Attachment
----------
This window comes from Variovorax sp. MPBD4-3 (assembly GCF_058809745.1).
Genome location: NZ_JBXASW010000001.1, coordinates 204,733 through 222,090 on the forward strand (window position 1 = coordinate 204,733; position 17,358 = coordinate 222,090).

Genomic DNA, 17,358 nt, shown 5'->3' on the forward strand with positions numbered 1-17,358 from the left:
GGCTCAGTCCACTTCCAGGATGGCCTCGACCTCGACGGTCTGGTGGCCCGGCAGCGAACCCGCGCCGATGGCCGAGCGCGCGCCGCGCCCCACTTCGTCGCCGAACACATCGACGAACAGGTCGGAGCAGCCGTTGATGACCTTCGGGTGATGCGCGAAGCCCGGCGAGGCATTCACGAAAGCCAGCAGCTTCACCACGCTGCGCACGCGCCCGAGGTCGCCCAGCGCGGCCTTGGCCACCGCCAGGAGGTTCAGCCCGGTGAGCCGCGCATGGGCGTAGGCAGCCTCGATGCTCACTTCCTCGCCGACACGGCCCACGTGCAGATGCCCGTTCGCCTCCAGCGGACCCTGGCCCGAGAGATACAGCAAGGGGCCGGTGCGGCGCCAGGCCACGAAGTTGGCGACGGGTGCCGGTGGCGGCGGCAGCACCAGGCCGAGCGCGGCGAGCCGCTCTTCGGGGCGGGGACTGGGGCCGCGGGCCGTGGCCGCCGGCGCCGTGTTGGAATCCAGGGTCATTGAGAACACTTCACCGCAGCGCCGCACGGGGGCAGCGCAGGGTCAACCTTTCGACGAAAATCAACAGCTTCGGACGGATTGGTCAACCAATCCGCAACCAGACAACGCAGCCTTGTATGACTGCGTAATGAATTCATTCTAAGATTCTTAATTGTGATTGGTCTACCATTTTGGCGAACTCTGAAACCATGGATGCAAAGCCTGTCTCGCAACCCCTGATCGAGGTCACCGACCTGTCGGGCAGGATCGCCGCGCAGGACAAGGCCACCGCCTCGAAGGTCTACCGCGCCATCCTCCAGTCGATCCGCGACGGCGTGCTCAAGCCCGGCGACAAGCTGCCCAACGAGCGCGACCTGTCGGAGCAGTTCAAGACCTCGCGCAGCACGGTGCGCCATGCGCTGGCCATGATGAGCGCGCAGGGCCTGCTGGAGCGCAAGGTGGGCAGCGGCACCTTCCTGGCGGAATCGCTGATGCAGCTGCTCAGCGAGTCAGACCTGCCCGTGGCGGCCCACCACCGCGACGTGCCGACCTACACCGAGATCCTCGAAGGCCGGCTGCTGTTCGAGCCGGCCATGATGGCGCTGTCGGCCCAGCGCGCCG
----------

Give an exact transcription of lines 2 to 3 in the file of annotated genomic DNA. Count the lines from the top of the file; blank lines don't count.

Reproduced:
Genome location: NZ_JBXASW010000001.1, coordinates 204,733 through 222,090 on the forward strand (window position 1 = coordinate 204,733; position 17,358 = coordinate 222,090).

Genomic DNA, 17,358 nt, shown 5'->3' on the forward strand with positions numbered 1-17,358 from the left: